of delay intervals, and the number of holes the other tests had been completed.
per delay interval. Although previous work. by Hole diameter, depth, spacing, burden, and
other investigators had shown that millisecond- loading procedure were held constant for these
delayed blasts produce .smaller vibration ampli- tests. Spacing and burden were 15 and 10 feet,
tudes than those produced by instantaneous respectively. All holes were 6 inches in diameter
blasts employing the same total charge w.: ight, and 36 feet in depth. Stemming was about 15
the effect of these variables on the vibrations pro- feet. A 200-pound charge of explosives in 5-inch
duced by millisecond-delayed blasts was not diameter sticks was loaded into each hole.
thoroughly understood. A plan view of the test area at the Weaver
For the first phase of the field program, the Quarry near Alden, Iowa, is shown in Appendix
following problems were selected for study: (I) A, figure A-1. The location of each quarry blast
to determine the propagation law for the ampli- is identified by test number, and the area of rock.
tude of vibrations produced by both instan- breakage is indicated by broken lines. The in-
taneous and millisecond-delayed quarry blasts, strument arrays were placed along the straight
(2) to determine if the level of vibration at lines shown on the map and are identified by a
various distances from the blast area is controlled number signifying the corresponding blast and
by either the length of the delay interval or the area. In general, each instrument array was di-
number of delay periods in a millisecond-delayed rectly behind the blast area and approximately
quarry blast, and (S) to compare vibration levels perpendicular to the face. The main exception
from instantaneous quarry blasts with those from was the array used for Shot 14. The gaps shown
millisecond-delayed blasts. between the blast areas represent the rock.
. quarried when vibration studies were not con-
4.2.1-Experimental Procedure ,,- ducted. The distance to the gage stations along
The factorial design and shooting order used each array was measured from the center of the
to study vibration levels from instantaneous and blast area.
millisecond-delayed blasts is given in table 4.1. Up to 24 particle velocity versus time records
For these 12 tests, only a single row of holes was were obtained from each of the 19 quarry blasts.
Typical recordings are shown in figures 4.1
Table 4.1.-Factorial design and shootiDg order
through 4.4. The vertical lines represent 10-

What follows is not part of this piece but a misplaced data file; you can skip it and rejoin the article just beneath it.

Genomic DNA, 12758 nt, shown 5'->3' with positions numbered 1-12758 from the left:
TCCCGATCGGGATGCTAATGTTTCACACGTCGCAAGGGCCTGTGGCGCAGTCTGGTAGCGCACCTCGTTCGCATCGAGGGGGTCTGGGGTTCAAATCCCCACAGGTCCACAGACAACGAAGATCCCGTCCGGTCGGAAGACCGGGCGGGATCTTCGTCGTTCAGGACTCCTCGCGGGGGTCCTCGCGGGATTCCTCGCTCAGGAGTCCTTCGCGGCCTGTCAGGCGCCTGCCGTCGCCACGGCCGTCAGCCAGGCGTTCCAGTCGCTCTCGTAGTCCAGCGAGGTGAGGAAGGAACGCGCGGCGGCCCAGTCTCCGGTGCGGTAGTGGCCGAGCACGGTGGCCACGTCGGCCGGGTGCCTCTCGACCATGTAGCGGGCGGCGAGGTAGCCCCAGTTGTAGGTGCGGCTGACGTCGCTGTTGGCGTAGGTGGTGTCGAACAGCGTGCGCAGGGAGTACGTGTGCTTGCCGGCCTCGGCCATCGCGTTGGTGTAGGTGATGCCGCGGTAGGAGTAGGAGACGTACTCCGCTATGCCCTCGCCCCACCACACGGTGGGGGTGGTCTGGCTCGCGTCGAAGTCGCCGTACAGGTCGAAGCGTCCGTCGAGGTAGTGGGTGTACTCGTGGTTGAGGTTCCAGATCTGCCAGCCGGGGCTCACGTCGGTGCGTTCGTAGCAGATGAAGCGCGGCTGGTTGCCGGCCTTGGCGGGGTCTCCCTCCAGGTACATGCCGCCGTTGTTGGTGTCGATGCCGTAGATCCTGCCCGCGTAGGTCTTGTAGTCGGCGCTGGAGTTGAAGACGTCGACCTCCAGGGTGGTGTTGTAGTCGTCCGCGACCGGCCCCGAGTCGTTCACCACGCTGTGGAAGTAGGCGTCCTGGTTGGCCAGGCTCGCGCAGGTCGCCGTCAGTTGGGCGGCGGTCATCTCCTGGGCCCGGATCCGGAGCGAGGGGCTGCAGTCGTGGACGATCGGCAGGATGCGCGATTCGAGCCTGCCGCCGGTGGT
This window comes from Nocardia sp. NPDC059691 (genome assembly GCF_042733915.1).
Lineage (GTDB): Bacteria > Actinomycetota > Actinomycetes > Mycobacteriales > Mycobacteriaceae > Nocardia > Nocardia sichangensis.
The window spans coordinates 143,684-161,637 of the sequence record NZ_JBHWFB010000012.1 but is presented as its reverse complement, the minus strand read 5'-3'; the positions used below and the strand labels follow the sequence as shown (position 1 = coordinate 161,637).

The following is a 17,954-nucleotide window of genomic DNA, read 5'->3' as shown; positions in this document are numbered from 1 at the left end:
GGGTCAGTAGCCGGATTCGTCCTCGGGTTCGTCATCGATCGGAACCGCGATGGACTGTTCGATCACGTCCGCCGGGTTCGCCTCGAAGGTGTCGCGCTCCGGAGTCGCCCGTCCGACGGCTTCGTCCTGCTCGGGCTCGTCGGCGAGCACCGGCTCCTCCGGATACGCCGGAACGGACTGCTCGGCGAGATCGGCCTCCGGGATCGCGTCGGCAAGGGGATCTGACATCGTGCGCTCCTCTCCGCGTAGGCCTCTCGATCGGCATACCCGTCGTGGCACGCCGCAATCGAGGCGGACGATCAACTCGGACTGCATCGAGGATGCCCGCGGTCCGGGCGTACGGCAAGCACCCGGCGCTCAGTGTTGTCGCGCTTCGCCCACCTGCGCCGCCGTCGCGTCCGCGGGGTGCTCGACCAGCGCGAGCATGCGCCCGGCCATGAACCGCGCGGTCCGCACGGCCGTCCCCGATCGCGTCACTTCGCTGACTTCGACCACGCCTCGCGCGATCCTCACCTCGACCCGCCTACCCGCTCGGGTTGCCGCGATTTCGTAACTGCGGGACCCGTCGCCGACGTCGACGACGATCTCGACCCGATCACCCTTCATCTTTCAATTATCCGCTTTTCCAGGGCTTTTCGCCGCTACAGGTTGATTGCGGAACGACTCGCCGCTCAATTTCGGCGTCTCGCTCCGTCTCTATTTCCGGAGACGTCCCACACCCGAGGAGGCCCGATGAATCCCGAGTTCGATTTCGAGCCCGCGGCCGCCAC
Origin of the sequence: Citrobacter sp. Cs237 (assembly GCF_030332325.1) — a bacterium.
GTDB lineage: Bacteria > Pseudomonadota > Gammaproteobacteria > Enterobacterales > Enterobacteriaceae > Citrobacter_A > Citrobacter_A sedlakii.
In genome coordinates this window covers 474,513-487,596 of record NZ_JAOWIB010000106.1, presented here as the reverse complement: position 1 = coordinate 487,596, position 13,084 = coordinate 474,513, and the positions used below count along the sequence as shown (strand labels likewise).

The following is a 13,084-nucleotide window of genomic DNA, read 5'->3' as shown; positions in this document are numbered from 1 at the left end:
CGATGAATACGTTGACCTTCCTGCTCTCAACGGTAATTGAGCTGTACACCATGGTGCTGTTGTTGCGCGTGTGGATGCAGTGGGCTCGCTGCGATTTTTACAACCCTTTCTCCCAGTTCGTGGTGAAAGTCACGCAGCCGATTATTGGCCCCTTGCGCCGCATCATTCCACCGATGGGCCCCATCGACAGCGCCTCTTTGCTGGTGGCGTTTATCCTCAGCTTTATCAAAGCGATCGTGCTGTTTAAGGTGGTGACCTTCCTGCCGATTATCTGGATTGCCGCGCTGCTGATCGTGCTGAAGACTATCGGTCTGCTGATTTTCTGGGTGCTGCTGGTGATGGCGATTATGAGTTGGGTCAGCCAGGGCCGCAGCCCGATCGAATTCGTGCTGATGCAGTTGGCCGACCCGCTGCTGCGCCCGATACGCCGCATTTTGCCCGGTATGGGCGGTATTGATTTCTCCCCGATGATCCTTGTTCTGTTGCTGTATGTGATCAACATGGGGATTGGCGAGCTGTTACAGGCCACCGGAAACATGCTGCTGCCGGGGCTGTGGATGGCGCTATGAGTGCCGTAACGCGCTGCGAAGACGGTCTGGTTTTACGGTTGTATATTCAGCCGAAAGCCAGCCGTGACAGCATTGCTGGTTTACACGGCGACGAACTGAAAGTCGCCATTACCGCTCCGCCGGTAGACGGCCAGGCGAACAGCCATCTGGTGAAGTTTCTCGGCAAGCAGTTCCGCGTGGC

by test number millisecond intervals. Each record trace is identi-
fied as to component of particle velocity and
Delay interval, msec:.
No. of the distance from blast to gage. R, V, and T
holes 0 9 17 34 represent the radial, vertical and transverse com-
3 ------- 2 19 3 6 ponents. The center trace of each record is the
17 ------- 8 20 5 7 100 cps reference timing signal from a standard
5 ------- 12 21 11 13 oscillator.
32 BLASTING VIBRATIONS AND THEIR EFFECfS ON STRUC'l't11tF3

r- -
I
I
! i '
~i
ill
v IV I
;

I
I I
I l

I I
I I .I
I I I
I I I

I I I
I
I
II
'T I

I !
I 11
I
I II
0 100 200
R Radial
V Vertical
T Transverse

Figure 1-1.-Vibration records for lhole blast.

Table 4.2 summarizes . the quarry blasts in termine the effect of charge weight; third, to
strumented in this test. For more complete shot determine the relation between instantaneous
information on these and other tests see Appen and millisecond-delayed blasts. These three steps
dix B, table B-1. Table C-1 in Appendix C are, of course, interdependent. The approach
presents the particle velocity and frequency data used did not include imposing preconceived
for the shots in this series. ideas based upon existent empirical or the~
The time duration of the seismic vibration for retical results but was based upon a statistical
the instantaneous blasts averaged 200 millisec analysis of the data.
onds and for the millisecond-delayed blasts
averaged 200 milliseconds plus the product of 4.2.2-Propagation Law
the length of the delay interval and the number Plots of peak. particle velocity venus distance
of delays. were made on log-log coordinates. The data. as
The analysis of the data was conducted in a shown in figures 4.5 to 4.7, are grouped by test.
sequential manner: first. to determine propaga number of holes per blast, and by radial, verticaL
tion laws for data from each blast; second, to de- and transverse components. The linear grouping

- ---
,
GENER.AnON AND PROPAGAnON OF GltOUND. VJBitAnONS FROM BLASTING

0 100 200
R Radial
V Vertical Scale, milliseconds